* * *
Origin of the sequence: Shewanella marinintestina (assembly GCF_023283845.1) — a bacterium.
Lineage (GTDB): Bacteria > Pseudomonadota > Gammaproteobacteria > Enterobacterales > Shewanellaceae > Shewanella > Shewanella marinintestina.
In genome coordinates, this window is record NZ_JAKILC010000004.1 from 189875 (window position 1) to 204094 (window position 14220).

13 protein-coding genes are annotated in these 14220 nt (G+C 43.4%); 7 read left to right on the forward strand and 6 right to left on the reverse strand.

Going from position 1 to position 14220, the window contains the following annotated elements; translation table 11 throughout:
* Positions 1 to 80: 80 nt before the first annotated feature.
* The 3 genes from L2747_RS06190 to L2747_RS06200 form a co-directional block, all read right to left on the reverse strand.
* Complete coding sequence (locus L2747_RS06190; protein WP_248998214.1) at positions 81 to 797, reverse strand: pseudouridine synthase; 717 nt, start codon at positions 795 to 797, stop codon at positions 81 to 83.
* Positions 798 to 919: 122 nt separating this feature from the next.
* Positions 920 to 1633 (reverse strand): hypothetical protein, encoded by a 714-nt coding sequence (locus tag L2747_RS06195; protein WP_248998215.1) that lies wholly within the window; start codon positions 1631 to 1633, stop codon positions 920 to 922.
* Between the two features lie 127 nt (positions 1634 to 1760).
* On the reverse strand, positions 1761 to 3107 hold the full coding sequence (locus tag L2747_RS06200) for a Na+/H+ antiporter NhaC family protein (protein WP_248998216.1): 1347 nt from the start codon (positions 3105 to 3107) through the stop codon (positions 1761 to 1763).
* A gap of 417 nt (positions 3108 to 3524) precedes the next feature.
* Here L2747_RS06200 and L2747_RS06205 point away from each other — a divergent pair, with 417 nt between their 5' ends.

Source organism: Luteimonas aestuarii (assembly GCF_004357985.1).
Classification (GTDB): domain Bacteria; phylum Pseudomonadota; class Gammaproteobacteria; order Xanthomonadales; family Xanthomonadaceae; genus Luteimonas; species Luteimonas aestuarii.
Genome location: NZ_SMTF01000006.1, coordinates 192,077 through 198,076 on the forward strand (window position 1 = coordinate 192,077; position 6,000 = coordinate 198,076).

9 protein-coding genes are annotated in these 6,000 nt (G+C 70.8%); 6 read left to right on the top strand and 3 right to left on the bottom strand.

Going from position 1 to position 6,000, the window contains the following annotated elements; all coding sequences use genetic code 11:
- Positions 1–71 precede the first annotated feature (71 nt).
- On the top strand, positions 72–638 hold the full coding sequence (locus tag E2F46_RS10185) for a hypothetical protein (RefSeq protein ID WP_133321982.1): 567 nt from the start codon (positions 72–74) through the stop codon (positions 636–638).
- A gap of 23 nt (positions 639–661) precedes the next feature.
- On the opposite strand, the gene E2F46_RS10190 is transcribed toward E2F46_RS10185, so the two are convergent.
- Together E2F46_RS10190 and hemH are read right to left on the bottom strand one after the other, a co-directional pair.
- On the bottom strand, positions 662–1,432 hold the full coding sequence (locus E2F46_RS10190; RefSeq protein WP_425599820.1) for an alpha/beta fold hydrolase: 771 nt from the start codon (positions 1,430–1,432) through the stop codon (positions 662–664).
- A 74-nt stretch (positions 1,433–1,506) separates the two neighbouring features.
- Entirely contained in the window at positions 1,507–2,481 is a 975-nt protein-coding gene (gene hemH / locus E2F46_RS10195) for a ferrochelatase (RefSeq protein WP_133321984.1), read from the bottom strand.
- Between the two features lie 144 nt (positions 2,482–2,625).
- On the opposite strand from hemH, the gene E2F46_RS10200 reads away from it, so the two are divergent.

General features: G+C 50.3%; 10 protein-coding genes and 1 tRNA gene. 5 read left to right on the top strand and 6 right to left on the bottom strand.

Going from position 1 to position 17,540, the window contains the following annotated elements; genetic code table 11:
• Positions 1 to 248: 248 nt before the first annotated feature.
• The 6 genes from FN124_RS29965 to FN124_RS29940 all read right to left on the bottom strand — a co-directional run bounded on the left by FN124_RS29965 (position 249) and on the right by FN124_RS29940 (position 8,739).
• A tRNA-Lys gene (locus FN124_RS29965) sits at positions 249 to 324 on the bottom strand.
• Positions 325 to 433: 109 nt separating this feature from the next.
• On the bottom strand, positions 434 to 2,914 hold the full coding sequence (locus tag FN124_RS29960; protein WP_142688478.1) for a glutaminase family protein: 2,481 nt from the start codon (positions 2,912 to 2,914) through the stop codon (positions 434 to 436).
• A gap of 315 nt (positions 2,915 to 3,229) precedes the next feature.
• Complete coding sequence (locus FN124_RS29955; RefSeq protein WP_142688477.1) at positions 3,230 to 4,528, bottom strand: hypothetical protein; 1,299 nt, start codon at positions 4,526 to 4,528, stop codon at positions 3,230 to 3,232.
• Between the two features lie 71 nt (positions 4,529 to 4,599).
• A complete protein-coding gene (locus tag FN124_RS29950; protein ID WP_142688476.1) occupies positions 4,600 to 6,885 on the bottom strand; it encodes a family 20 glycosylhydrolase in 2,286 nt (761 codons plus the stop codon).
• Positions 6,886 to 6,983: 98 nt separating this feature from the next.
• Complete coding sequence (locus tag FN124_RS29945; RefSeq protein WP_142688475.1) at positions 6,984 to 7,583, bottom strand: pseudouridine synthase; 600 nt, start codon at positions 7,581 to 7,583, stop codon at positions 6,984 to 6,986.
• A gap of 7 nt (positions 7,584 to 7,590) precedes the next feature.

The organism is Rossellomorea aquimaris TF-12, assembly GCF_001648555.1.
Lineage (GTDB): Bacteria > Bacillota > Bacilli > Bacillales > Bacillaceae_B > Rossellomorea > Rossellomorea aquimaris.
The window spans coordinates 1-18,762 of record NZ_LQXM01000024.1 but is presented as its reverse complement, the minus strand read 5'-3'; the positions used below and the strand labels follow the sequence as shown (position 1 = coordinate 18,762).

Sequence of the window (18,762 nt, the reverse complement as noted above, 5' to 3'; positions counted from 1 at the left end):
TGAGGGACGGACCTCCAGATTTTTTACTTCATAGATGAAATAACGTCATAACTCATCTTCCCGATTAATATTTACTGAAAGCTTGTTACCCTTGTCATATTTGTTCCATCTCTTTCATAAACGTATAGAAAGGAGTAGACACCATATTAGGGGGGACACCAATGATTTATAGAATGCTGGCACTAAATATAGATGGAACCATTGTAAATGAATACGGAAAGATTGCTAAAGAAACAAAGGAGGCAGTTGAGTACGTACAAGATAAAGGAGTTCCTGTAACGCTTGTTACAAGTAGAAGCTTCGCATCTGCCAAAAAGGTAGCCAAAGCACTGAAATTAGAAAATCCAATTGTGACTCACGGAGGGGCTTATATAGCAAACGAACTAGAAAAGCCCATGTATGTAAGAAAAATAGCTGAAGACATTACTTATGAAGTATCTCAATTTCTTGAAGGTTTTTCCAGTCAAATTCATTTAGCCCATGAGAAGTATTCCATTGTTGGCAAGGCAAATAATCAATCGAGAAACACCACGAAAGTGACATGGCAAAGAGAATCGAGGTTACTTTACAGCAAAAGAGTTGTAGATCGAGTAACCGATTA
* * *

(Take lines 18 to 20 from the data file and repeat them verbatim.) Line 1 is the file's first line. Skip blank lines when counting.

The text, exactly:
9 protein-coding genes are annotated in these 6,000 nt (G+C 70.8%); 6 read left to right on the top strand and 3 right to left on the bottom strand.

Going from position 1 to position 6,000, the window contains the following annotated elements; all coding sequences use genetic code 11:
- Positions 1–71 precede the first annotated feature (71 nt).